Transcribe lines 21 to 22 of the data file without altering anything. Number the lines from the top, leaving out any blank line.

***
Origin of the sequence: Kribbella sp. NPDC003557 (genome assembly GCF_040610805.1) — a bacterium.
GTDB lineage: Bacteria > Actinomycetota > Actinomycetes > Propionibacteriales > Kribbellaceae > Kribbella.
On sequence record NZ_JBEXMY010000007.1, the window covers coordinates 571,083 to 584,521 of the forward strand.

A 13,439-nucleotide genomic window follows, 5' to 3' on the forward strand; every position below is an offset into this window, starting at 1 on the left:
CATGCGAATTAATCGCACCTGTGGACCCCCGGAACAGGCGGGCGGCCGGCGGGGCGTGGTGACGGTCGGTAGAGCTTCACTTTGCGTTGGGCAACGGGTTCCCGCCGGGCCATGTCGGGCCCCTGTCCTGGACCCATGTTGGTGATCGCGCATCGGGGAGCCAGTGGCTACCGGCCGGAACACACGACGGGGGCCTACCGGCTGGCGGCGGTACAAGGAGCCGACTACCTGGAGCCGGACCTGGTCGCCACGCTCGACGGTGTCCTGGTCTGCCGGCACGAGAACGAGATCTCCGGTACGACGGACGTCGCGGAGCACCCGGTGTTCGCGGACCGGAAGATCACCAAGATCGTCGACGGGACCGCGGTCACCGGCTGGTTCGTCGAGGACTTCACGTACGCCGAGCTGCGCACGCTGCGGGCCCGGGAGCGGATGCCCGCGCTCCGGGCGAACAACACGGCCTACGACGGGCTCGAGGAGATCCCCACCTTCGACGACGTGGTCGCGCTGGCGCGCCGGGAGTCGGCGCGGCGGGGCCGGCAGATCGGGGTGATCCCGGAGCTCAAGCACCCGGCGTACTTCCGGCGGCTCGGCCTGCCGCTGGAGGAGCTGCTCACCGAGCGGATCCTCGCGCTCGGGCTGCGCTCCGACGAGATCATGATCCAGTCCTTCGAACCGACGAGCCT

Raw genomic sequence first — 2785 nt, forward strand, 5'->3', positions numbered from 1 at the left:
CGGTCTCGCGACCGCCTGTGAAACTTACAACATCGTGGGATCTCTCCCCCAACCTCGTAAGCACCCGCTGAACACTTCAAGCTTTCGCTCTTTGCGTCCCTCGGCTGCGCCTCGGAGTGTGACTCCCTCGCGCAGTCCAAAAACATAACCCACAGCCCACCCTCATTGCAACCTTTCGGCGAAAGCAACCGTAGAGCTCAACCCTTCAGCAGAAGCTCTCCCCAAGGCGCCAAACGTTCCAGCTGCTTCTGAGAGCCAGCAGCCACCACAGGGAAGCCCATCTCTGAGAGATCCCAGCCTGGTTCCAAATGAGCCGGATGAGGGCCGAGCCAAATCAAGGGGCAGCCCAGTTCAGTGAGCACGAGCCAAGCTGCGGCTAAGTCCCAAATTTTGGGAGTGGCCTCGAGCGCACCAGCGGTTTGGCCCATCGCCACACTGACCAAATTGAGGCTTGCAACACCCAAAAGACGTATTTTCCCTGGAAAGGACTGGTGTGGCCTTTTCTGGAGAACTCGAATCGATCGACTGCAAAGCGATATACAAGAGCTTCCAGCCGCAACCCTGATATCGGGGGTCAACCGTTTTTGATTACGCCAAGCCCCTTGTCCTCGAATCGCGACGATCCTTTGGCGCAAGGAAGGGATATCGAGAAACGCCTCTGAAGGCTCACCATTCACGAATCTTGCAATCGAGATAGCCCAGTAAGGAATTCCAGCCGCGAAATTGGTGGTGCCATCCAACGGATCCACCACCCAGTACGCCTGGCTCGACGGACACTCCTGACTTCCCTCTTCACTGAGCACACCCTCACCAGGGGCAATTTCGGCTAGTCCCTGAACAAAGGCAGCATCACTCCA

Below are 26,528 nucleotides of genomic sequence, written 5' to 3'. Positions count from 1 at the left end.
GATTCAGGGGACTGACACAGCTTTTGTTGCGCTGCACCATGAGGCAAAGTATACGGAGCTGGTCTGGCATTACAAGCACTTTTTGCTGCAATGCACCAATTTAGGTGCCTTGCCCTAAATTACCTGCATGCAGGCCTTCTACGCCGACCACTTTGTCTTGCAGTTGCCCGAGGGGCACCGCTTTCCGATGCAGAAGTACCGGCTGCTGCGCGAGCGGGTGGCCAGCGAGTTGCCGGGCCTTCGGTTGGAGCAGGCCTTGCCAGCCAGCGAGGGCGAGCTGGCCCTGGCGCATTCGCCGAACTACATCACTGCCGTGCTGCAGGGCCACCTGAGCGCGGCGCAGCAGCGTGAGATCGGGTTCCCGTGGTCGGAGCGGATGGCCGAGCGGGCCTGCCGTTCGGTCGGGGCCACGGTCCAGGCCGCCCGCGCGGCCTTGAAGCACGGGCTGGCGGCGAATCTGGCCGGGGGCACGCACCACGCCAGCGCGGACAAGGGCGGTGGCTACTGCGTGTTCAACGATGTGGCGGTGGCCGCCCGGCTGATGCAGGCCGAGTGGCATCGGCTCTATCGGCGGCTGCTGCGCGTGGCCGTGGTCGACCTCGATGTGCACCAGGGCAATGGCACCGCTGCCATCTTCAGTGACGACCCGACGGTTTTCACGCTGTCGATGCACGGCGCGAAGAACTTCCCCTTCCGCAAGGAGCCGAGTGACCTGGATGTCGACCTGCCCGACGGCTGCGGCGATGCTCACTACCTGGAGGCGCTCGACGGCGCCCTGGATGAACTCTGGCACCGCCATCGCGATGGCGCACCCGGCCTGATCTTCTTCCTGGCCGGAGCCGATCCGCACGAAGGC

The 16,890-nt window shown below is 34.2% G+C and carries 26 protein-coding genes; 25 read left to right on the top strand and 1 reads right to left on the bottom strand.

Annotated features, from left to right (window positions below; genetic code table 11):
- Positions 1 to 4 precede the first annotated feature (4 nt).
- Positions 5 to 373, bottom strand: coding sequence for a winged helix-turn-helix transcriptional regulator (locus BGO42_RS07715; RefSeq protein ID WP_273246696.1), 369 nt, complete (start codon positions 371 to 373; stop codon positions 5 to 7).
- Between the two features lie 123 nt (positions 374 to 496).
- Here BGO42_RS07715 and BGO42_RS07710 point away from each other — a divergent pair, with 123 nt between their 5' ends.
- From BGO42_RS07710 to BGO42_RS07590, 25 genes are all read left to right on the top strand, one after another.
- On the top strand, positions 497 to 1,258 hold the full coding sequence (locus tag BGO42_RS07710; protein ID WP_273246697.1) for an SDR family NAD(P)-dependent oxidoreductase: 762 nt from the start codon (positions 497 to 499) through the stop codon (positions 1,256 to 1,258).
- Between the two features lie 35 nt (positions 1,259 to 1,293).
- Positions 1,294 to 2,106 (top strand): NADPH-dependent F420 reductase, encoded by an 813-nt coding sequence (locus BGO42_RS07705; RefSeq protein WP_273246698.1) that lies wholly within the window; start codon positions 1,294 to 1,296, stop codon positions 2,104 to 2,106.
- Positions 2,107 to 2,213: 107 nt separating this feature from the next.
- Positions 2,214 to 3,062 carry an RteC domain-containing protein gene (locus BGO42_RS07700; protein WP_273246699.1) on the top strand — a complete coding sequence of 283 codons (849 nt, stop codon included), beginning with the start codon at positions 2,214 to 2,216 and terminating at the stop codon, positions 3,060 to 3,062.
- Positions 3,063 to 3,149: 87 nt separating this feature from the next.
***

- Positions 2,214 to 3,062 carry an RteC domain-containing protein gene (locus BGO42_RS07700; protein WP_273246699.1) on the top strand — a complete coding sequence of 283 codons (849 nt, stop codon included), beginning with the start codon at positions 2,214 to 2,216 and terminating at the stop codon, positions 3,060 to 3,062.
- Positions 3,063 to 3,149: 87 nt separating this feature from the next.